Prominent pro-life activist Lila Rose appeared on the syndicated talk show "Dr. Phil" Tuesday to debate the show's host, Dr. Phil McGraw, about when life begins. They also discussed the morality of abortion when a baby has been diagnosed in-utero with a life-threatening condition.
The episode's focus on abortion came in response to the U.S. Supreme Court's June decision in Dobbs v. Jackson Women's Health Organization, which overturned Roe v. Wade, the 1973 case that legalized abortion nationwide. The ruling returned the issue to the states, once again giving them the authority to decide abortion laws.
McGraw, who holds a doctorate in clinical psychology but has not renewed his license to practice since 2006, claimed that there is no agreement in the scientific community regarding when life begins.
"There is, Dr. Phil — 96 percent of scientists say life begins at fertilization," Rose, the 34-year-old founder and president of Live Action, said. "If you're an in-vitro specialist, you're looking to create a single-cell embryo, and then you know you have a new human life. So it is a scientific fact."
McGraw responded by saying, "Actually, it's not." Rose shot back, "When do you think it begins then?"
"It doesn't matter what I think," he said. "What I'm saying is the scientific community does not have a consensus about when life begins."
Rose responded, "That is simply inaccurate."
McGraw argued that the "body of scientific literature" indicates varying degrees of development marking when life begins. He stated that some neuroscientists believe it starts once brain waves become detectable.
"But Dr. Phil, in an abortion, if it's not a human life, why do you have to kill it?" Rose asked in response.
McGraw accused Rose of trying to talk over him in an attempt to prevent him from finishing his answer. He then challenged viewers to go through the "scientific literature" to find the different positions on when life begins.
The episode featured the story of Nancy Davis, a Louisiana woman whose child was diagnosed with acrania. She was denied an abortion by a hospital that feared doing so would violate Louisiana's near-total abortion ban, even though the law's author claims that the hospital could have legally performed the procedure.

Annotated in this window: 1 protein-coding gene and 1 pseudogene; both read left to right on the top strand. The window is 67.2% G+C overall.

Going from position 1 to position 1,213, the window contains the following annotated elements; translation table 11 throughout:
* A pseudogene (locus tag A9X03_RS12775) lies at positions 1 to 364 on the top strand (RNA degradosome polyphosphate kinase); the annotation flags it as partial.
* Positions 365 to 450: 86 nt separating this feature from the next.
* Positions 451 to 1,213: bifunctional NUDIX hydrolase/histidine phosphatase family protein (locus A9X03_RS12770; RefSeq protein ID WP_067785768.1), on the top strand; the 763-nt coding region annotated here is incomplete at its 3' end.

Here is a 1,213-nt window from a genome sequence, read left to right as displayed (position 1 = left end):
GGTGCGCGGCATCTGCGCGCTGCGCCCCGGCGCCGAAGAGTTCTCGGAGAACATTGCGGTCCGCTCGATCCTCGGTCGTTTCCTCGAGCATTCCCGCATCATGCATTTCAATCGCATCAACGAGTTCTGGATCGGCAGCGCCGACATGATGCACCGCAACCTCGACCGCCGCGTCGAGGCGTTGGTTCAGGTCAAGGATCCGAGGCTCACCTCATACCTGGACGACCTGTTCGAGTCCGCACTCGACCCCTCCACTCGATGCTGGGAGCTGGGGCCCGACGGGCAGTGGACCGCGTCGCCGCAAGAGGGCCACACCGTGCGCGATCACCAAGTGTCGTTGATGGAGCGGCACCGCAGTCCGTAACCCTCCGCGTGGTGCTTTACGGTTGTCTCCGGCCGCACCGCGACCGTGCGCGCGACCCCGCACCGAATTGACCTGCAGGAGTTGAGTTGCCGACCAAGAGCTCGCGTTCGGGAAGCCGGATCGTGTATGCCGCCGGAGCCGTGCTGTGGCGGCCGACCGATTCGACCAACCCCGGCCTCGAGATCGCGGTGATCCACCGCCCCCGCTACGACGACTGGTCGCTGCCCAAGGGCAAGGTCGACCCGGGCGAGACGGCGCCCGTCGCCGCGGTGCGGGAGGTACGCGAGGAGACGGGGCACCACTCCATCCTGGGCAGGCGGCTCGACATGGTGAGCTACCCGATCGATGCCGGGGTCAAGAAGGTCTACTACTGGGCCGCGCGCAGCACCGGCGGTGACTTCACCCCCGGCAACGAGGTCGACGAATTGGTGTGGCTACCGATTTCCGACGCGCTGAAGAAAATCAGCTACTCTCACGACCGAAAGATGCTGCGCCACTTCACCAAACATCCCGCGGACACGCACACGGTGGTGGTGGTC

Davis later traveled to New York at 16 weeks pregnant to undergo the abortion.
According to FetalMedicine.org, acrania is a condition where the unborn's skull is absent, distorting the brain. The prognosis is typically fatal, with many infants who have it dying shortly after birth.
Appearing alongside Rose, the pro-choice lobbying organization National Organization for Women (NOW) president Christian Nunes stated that she believes a Louisiana doctor who committed an abortion in such circumstances should be protected from prosecution. She argued that a provider's role is to provide the "best care" for their patients.
Rose sympathized with Davis, sharing her experience as a mother who lost a child to a miscarriage. Rose said that one of the worst things for a mom to hear is that her baby will die.
"Those were some of the darkest days of my life, and they were dark days because it was our child," she said.
"We knew this was a baby, and I think that's the fundamental point here is that we're talking about a baby. We're talking about a human life. And the pro-life position is that all humans have human rights, and the first right is life — to not be killed."
The Live Action leader contends that the doctors should have offered Davis perinatal hospice or palliative care so that her baby could die naturally "instead of at the abortionist's tools."
A woman in the audience challenged Rose, accusing her of wanting to "legislate evil." The audience member brought up abortion in the case of rape, arguing that laws forcing women to carry a pregnancy conceived in rape to term induce trauma.
Rose acknowledged the trauma rape can cause but stated that the child in such a scenario is an "innocent party" and that "generational sin" should not be taken out on the child. She maintained that the right to life is the "first fundamental human right."
"Laws are meant to protect the weak. Who is the weakest in our society? A child. Whether you live 10 minutes, 10 years, or 100 years, you're a human and have the right to not be killed," Rose said.
Rose posted the exchange on Twitter, clarifying what McGraw meant when he cited a lack of consensus about when life begins.
She seemingly joked that the host might not have been denying the unborn are biologically human but was possibly arguing that they are "assigned" personhood after birth.
"But he's wrong there, too. Any time in human history, when we deny personhood, or human rights to humans because of ANY factor – race, age, sex, religion – we open the door to history's worst human rights abuse," she wrote.
"The Holocaust. The Rwandan Genocide. Slavery… A human embryo is small & dependent, but so is a human newborn or toddler. Your size, development or level of dependency doesn't dictate your humanity or worth."
In an interview with The Christian Post last month, Rose called on state and federal lawmakers to create policies that will make America "a friendlier place for families."
Listing legislative proposals designed to achieve that goal, which her organization supports, Rose said these plans include a tax credit for children that makes it "easier to raise a child," "financial support for pregnancy resource centers and non-abortion health centers" and "adoption tax credits."